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Gilles Servat

Prog Folk

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Gilles Servat La Blanche Hermine album cover
3.96 | 4 ratings | 1 reviews | 0% 5 stars

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Studio Album, released in 1972

Songs / Tracks Listing

1. Kaoc'h Ki Gwenn Ha Kaoc'h Ki Du (4:25)
2. La Blanche Hermine (3:40)
3. An Alarc'h (3:40)
4. Les Bretons Typiques (2:50)
5. L'Institutrice De Quimperlé (2:26)
6. Gwerz Marv Pontkallek (3:26)
7. Les Prolétaires (4:01)
8. Kalondour (4:15)
9. Me Zo Ganet (3:01)
10. Montparnasse Blues (3:04)

Total Time: 34:48

Line-up / Musicians

not available

Releases information

LP Kelenn 7104 201 (1972)
under title "Gilles Servat":
‎ LP Kelenn 30.108 (1972)
LP Kelenn 6332 876 (1972)

CD Mercury records (1999)

Thanks to kenethlevine for the addition
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GILLES SERVAT La Blanche Hermine ratings distribution

(4 ratings)
Essential: a masterpiece of progressive rock music(0%)
Excellent addition to any prog rock music collection(75%)
Good, but non-essential (25%)
Collectors/fans only (0%)
Poor. Only for completionists (0%)

GILLES SERVAT La Blanche Hermine reviews

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Collaborators/Experts Reviews

Review by kenethlevine
4 stars Growing up Anglophone in the Quebec of the 1970s was a unique experience, with the popular music culture embracing North America and Europe. I was particularly drawn to the folk influences among so many local artists, which amalgamated singer/songwriter protest music with the jigs and reels of Brittany and the Celtic lands in general. Somehow Brittany as a driver of Quebecois folk was not well advertised, for reasons which can be surmised but remain unspoken. Yet I have noted it with each "new" old Breton artist to cross my path, the latest, and perhaps most broadly influential, being GILLES SERVAT.

It is telling that "La Blanche Hermine" is the only one of his 1970s albums to have been made available on CD, and, while I haven't heard the others, I can attest that this is a definitive disk for both Servat and politically aware Breton folk, perhaps setting the bar at a subsequently unattainable level. It's not particularly progressive at first blush, until one considers the adaptation of fairly traditional, albeit thriving melodies, to more modern forms both lyrically and musically, with the lyrical aspects reflecting the mistreatment of the Bretons and their challenge in maintaining dignity and culture. No wonder the style resonated within Quebec at that time. It probably helped that he sings mostly in French, and when not, in Breton.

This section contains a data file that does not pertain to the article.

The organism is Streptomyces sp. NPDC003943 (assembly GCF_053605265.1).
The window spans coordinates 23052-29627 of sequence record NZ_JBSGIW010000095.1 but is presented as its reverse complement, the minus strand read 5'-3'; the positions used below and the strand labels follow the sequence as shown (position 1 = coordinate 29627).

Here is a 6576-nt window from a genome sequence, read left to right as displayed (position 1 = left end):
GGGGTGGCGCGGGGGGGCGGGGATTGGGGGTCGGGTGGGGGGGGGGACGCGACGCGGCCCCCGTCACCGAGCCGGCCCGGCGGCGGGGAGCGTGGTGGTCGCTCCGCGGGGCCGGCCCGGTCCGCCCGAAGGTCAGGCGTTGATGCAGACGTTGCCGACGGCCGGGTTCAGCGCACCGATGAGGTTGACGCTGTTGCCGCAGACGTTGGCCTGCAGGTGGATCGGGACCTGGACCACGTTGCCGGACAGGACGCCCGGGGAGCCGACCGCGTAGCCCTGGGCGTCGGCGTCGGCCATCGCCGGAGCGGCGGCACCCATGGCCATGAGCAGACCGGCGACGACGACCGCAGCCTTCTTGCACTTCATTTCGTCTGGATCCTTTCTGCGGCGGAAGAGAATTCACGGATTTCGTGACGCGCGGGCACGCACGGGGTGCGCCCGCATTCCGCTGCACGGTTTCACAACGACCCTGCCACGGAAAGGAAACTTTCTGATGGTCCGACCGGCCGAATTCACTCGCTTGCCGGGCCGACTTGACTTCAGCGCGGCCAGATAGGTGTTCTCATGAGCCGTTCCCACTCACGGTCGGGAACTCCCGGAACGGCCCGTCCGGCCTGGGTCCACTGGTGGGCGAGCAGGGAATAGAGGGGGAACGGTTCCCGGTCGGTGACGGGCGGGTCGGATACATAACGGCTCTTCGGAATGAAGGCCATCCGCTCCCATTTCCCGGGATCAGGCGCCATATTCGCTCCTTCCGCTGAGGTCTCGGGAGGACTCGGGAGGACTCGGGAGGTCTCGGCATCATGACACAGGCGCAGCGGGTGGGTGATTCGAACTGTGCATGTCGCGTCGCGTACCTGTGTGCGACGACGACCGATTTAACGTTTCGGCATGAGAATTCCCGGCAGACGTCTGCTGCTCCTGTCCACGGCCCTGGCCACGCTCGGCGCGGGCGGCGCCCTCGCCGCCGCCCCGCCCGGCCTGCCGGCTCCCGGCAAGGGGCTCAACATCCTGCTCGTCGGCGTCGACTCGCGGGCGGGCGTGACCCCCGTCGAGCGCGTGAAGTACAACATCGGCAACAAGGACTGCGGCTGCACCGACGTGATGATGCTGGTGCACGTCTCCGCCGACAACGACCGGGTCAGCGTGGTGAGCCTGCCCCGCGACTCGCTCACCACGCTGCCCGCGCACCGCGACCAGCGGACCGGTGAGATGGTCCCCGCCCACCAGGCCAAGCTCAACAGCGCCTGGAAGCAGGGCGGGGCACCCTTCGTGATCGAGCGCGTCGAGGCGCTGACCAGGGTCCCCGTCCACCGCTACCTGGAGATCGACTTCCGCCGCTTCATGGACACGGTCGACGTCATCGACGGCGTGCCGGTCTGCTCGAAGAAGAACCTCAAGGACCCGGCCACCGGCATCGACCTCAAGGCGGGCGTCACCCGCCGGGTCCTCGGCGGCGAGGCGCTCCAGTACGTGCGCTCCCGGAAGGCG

The title track refers to the white ermine which is the animal symbol of Brittany, and is a hard hitting and unrelenting romp in the manner of a GORDON LIGHTFOOT's "Home from the Forest" meets MOODY BLUES "Gypsy". "An Alarc'h" intersperses distressed monologue in that dramatic French prog tradition, with snare drum backed sung sections. "Les Proletaires" is another scathing indictment of the powers that be and their abuse of the honest worker, but not at the expense of a gorgeous arrangement and haunting tune which ebbs and flows like the labourer's heart. And can this man sing, in a suffusing baritone I can't get enough of, an antidote for winter chill if there ever was one! To strike a match in the darkness, we have "Les Bretons Typiques", more of a sing song, still accompanied by sumptuous 12 string guitars. "Me Zo Gannet" is notable for elegant hammond organ and is more reminiscent of what STIVELL was doing at that time than most of what's here. "Gwerz MaruPont Kallek" is a trad beauty which has been covered by almost everyone including STIVELL and KADWALADYR, the latter with whom he has guested.

"La Blanche Hermine" is a classic endeavour in every sense, and when we consider the worthwhile achievements of the likes of MALICORNE, STIVELL, TRI YANN, and DAN AR BRAZ among many others, the revelation is that Gilles Servat went a step further. He didn't just propel the culture by embracing it, but by giving it an assertive voice that one might choose to love or hate, but was compelled to respect.

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